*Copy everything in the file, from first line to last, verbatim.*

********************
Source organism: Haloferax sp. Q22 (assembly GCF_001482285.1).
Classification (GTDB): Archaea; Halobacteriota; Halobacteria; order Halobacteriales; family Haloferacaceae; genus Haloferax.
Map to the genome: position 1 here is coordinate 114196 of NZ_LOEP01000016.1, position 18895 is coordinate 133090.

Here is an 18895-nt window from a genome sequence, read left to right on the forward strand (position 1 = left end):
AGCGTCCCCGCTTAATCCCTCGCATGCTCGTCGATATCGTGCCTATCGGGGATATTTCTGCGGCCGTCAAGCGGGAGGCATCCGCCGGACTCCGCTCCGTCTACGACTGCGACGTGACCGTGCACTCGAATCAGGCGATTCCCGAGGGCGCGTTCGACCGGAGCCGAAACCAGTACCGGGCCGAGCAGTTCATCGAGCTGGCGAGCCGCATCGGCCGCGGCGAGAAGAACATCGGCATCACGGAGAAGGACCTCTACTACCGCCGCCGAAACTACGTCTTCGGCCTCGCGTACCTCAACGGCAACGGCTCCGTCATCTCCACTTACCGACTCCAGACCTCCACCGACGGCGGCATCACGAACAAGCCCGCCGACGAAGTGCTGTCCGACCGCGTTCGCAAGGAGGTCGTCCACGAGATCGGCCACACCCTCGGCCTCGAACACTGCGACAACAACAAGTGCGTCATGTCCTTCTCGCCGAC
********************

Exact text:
Source organism: Haloferax sp. Q22 (assembly GCF_001482285.1).
Classification (GTDB): Archaea; Halobacteriota; Halobacteria; order Halobacteriales; family Haloferacaceae; genus Haloferax.
Map to the genome: position 1 here is coordinate 114196 of NZ_LOEP01000016.1, position 18895 is coordinate 133090.

Here is an 18895-nt window from a genome sequence, read left to right on the forward strand (position 1 = left end):
AGCGTCCCCGCTTAATCCCTCGCATGCTCGTCGATATCGTGCCTATCGGGGATATTTCTGCGGCCGTCAAGCGGGAGGCATCCGCCGGACTCCGCTCCGTCTACGACTGCGACGTGACCGTGCACTCGAATCAGGCGATTCCCGAGGGCGCGTTCGACCGGAGCCGAAACCAGTACCGGGCCGAGCAGTTCATCGAGCTGGCGAGCCGCATCGGCCGCGGCGAGAAGAACATCGGCATCACGGAGAAGGACCTCTACTACCGCCGCCGAAACTACGTCTTCGGCCTCGCGTACCTCAACGGCAACGGCTCCGTCATCTCCACTTACCGACTCCAGACCTCCACCGACGGCGGCATCACGAACAAGCCCGCCGACGAAGTGCTGTCCGACCGCGTTCGCAAGGAGGTCGTCCACGAGATCGGCCACACCCTCGGCCTCGAACACTGCGACAACAACAAGTGCGTCATGTCCTTCTCGCCGAC